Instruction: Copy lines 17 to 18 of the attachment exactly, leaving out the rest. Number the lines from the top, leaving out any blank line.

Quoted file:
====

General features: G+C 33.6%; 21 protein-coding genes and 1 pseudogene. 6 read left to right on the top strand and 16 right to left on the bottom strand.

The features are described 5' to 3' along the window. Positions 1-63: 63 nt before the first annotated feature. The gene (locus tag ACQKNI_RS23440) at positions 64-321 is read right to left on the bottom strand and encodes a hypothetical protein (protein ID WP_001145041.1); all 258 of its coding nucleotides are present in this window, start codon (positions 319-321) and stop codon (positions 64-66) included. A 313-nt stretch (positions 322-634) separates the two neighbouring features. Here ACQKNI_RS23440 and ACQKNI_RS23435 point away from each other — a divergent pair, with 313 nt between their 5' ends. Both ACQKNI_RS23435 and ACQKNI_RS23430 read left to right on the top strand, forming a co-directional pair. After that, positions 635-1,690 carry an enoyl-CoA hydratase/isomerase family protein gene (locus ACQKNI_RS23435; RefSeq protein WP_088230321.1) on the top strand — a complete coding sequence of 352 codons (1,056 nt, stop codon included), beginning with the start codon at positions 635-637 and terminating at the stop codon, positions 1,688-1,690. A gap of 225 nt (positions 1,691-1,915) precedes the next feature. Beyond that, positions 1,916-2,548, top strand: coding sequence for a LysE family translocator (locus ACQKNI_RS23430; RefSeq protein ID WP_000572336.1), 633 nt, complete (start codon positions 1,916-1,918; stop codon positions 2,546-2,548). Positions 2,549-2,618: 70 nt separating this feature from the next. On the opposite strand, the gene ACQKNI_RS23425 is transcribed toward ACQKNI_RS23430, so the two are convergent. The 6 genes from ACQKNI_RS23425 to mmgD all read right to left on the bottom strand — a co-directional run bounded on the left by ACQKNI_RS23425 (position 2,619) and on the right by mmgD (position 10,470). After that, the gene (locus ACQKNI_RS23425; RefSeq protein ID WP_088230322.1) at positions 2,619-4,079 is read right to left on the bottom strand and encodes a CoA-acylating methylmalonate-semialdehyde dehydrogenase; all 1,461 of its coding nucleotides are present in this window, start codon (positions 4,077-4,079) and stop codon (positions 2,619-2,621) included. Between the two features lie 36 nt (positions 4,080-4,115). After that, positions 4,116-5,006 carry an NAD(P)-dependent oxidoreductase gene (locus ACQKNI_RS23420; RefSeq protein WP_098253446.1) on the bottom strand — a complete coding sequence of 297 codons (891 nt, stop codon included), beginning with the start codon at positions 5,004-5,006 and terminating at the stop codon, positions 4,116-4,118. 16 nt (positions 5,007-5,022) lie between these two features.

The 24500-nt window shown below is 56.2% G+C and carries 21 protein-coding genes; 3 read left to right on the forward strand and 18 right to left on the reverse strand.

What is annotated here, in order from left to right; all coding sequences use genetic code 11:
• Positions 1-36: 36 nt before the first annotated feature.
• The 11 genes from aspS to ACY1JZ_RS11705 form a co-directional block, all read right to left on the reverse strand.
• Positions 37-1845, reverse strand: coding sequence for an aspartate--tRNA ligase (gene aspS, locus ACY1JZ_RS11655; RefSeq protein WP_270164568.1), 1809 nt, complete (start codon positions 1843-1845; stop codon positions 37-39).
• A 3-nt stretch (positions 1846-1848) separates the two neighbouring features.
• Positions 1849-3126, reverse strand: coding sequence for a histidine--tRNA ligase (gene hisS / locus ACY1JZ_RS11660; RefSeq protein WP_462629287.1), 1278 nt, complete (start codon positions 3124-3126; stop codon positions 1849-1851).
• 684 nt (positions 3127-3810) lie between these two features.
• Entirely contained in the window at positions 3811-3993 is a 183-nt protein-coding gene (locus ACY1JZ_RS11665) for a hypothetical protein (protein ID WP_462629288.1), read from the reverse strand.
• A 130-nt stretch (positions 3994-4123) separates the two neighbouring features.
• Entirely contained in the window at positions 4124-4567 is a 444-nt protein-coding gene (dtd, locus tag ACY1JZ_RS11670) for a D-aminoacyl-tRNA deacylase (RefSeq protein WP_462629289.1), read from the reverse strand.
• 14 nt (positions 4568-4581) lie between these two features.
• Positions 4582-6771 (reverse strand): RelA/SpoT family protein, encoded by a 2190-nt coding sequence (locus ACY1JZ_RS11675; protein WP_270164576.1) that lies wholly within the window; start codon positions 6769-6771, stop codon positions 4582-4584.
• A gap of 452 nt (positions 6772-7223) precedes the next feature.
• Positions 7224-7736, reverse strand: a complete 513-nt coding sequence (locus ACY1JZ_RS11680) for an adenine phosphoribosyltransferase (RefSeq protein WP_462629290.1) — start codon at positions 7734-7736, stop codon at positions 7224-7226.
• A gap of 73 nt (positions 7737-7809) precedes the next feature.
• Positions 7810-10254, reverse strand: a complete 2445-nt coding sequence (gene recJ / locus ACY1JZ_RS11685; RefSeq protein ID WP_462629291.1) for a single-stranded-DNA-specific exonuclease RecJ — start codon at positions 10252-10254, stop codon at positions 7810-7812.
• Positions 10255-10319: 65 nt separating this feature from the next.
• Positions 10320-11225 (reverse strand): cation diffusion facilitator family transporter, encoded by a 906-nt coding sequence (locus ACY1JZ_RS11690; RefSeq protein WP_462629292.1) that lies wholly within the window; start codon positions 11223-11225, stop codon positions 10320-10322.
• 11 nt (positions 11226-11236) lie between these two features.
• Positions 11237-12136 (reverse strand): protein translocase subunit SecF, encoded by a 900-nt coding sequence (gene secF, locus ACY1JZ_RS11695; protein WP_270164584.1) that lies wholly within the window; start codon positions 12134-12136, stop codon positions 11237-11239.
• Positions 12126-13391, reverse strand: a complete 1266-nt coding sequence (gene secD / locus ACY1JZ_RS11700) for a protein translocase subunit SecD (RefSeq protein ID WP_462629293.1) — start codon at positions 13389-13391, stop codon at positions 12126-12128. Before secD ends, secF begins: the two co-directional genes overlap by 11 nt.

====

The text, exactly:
• Positions 7224-7736, reverse strand: a complete 513-nt coding sequence (locus ACY1JZ_RS11680) for an adenine phosphoribosyltransferase (RefSeq protein WP_462629290.1) — start codon at positions 7734-7736, stop codon at positions 7224-7226.
• A gap of 73 nt (positions 7737-7809) precedes the next feature.